Human Factors in the Design and Evaluation of Bioinformatics Tools

Conference Paper
AlAgeel, Naelah . 2015
Conference Name: 
6th International Conference on Applied Human Factors and Ergonomics (AHFE 2015)
Conference Date: 
Tuesday, July 28, 2015
Publication Abstract:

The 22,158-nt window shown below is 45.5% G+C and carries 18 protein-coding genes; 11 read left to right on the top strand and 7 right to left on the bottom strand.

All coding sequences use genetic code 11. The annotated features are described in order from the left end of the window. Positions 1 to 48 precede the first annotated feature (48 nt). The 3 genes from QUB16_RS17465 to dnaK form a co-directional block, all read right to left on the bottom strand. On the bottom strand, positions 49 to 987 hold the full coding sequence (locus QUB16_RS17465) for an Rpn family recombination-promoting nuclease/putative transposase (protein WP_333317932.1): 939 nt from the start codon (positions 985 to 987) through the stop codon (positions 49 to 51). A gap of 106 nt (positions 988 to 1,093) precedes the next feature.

Human factors contribute significantly to the information visualization design considerations and usability evaluation process, and have been shown to play an important role in the design, development and quality assurance of bioinformatics tools. Despite the technological advances in bioinformatics computational methods, humans are an indispensable part of the data mining and decision making process. The complexity of biology data visualization can make perception and analysis a complex cognitive activity for professionals in the bioinformatics domain. Information Visualization (InfoVis) can provide valuable assistance for data analysis in bioinformatics by visually depicting sequences, genomes, alignments, and macromolecular structures. InfoVis coupled with interaction modalities of bioinformatics tools also impact the efficiency and effectiveness of decision-making tasks in applied bioinformatics computing. However, the way people perceive and interact with bioinformatics tools can strongly influence their understanding of the complex data as well as the perceived usability and accessibility of these systems. In this paper, we present a synthesis of research studies and initiatives that have recently examined human factors in interaction and visualization for bioinformatics tools, particularly in perception-based design. Although bioinformatics’ visualization and interaction design research that involves human factors is considered in its infancy, a plethora of potentially promising areas have yet to be explored. The aims of this paper are to review current human factors research in interaction, usability and visualization within bioinformatics tools to provide a basis for future investigations in systems and software engineering of bioinformatics tools, and to identify promising areas for future research directions in interaction design of bioinformatics tools.